Tuesday, February 10, 2009

More Monsters

Today we talked about viruses. I don't have much to say on it, but that's entirely because I just ate and has nothing to do with lack of interesting content.

Here, I'll give you a photo to wet your appetite for this class. But BE WARNED! It's disgusting! I'm going to give you lots of space to decide of it's worth it.

Some info before we start. Nosocomial infections are infections caused by BEING IN THE HOSPITAL. 10% of hospital patients catch NIs; 14% of the patients die. They cause about 20,000 deaths per year, and that statistic is increasing.

Most sites of these infections are either in the bloodstream or from surgery.

The following is straight from the notes, and what you will be seeing a photo of.

Also I hope I'm building the hype over this so much that you won't be affected at all.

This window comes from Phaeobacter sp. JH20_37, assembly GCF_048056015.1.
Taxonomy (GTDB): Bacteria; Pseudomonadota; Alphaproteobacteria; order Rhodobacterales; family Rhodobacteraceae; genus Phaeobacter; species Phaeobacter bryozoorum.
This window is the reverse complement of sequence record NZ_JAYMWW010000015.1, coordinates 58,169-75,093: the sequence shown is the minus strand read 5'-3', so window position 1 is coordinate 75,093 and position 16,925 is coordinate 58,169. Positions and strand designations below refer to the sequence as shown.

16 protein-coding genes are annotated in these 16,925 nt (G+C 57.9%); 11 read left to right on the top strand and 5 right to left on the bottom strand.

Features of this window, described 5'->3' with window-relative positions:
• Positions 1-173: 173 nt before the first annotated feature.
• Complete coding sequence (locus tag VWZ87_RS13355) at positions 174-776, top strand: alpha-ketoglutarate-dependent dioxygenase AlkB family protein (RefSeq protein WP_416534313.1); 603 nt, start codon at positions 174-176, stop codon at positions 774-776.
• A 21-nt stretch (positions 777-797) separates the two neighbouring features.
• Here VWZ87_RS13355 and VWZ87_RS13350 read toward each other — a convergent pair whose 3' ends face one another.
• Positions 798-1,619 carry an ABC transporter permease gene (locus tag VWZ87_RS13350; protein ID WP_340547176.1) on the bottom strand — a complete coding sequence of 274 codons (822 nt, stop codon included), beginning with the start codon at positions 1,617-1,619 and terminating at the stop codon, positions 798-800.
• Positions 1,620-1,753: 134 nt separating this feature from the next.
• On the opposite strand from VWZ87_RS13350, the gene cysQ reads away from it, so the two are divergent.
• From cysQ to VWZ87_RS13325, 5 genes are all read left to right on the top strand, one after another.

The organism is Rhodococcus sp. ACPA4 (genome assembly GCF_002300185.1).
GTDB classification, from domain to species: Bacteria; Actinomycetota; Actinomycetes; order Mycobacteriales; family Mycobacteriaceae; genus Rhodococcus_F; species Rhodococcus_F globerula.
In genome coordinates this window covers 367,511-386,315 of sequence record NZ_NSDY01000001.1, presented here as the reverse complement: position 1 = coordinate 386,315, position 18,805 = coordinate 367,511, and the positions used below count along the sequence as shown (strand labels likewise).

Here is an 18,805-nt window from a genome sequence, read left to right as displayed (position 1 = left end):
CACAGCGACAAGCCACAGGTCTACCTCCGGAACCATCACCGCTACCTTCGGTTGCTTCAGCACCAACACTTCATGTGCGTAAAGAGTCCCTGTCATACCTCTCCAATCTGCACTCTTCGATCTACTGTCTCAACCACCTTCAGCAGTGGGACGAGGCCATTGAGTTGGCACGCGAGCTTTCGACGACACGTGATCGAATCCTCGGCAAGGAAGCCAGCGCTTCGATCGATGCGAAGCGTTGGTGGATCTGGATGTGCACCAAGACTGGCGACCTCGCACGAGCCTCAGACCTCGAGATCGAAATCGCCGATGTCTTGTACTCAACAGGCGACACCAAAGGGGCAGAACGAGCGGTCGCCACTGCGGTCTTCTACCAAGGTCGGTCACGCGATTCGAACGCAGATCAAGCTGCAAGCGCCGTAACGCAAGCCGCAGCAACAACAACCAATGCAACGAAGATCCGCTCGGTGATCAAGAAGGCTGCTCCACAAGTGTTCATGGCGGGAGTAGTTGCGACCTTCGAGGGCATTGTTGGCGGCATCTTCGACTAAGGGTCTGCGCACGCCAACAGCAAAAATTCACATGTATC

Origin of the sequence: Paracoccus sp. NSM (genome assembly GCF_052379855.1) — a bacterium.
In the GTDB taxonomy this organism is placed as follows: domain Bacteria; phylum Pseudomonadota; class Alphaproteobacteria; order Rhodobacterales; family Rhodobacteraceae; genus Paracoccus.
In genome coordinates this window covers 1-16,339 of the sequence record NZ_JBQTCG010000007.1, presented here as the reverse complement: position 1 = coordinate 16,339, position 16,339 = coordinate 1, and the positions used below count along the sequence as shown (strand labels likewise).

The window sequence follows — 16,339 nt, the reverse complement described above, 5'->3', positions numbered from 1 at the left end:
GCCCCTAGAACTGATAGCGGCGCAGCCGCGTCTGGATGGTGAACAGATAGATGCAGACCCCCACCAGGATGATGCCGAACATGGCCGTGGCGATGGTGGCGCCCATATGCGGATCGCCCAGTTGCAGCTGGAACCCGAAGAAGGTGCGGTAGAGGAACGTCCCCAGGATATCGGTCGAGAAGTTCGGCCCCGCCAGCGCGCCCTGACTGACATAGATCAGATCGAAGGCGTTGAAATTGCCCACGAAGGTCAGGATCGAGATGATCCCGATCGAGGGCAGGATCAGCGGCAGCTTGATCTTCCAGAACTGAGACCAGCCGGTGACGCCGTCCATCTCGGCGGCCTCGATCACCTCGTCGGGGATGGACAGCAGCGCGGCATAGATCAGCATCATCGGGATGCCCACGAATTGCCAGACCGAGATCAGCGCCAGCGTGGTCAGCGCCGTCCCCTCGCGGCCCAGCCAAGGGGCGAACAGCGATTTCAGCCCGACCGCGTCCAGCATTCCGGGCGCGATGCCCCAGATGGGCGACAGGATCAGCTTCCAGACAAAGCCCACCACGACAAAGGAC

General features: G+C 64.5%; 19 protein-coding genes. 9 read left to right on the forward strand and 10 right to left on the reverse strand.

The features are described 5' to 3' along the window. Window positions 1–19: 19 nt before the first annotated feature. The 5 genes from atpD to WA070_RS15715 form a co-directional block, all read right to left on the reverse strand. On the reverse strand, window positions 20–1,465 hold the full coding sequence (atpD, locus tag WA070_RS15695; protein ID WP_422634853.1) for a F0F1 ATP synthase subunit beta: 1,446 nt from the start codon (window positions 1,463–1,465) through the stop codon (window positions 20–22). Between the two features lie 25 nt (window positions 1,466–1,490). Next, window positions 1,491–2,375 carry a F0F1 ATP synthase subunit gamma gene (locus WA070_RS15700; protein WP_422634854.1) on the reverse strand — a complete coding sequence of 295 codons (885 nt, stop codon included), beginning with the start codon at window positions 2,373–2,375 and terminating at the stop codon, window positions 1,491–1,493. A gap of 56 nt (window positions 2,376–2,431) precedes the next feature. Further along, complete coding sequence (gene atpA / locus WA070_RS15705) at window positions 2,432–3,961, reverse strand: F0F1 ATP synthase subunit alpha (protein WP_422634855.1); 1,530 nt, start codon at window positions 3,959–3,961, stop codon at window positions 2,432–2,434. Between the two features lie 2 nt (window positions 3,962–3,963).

FLESH EATING BACTERIA (necrotizing fasciitis, NF) is usually caused by the Streptococcus bacteria that causes strep throat. The bacteria does not actually eat flesh but it produces toxins that dissolve flesh, especially the fat layer beneath the skin. Strep bacteria are common and it is not clear why some people develop NF. It usually occurs after surgery, or a minor injury or even a bump that leaves no mark. The bacteria travels under the skin and is not observable and is therefore hard to diagnose. It also travels extremely rapidly, several cms per hour, so a misdiagnosis can be a death sentence. Fortunately this is a rare affliction, but it seems to be becoming more common. Death occurs in about 25% of cases. The only treatments are massive does of antibiotics and immediate surgical removal of infected tissue.

Last year a little boy in Bellingham developed NF after he got a cut on his lip while playing basketball. He lost most of the tissue on his face, but he's young, so maybe it will regrow.

Okay, no more teasing. Here's the photo of a FLESH EATING BACTERIA.

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